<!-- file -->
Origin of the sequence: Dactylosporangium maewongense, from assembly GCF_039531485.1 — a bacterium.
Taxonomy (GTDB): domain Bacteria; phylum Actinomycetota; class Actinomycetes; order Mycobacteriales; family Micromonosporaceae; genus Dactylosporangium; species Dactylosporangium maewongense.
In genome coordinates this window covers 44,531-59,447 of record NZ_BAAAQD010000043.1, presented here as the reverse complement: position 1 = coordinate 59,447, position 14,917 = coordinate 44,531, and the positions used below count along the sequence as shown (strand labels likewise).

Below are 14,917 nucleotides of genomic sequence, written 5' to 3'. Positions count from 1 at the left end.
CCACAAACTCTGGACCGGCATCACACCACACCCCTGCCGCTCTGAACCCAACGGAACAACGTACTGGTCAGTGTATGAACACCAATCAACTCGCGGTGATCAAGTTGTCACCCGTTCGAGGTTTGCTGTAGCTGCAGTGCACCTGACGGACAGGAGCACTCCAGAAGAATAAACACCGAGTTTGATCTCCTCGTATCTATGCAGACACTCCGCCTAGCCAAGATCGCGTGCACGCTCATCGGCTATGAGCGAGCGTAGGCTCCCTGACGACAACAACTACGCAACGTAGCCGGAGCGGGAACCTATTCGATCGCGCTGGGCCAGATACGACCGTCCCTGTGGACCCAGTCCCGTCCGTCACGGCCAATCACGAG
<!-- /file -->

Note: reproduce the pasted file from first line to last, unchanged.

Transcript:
Origin of the sequence: Dactylosporangium maewongense, from assembly GCF_039531485.1 — a bacterium.
Taxonomy (GTDB): domain Bacteria; phylum Actinomycetota; class Actinomycetes; order Mycobacteriales; family Micromonosporaceae; genus Dactylosporangium; species Dactylosporangium maewongense.
In genome coordinates this window covers 44,531-59,447 of record NZ_BAAAQD010000043.1, presented here as the reverse complement: position 1 = coordinate 59,447, position 14,917 = coordinate 44,531, and the positions used below count along the sequence as shown (strand labels likewise).

Below are 14,917 nucleotides of genomic sequence, written 5' to 3'. Positions count from 1 at the left end.
CCACAAACTCTGGACCGGCATCACACCACACCCCTGCCGCTCTGAACCCAACGGAACAACGTACTGGTCAGTGTATGAACACCAATCAACTCGCGGTGATCAAGTTGTCACCCGTTCGAGGTTTGCTGTAGCTGCAGTGCACCTGACGGACAGGAGCACTCCAGAAGAATAAACACCGAGTTTGATCTCCTCGTATCTATGCAGACACTCCGCCTAGCCAAGATCGCGTGCACGCTCATCGGCTATGAGCGAGCGTAGGCTCCCTGACGACAACAACTACGCAACGTAGCCGGAGCGGGAACCTATTCGATCGCGCTGGGCCAGATACGACCGTCCCTGTGGACCCAGTCCCGTCCGTCACGGCCAATCACGAG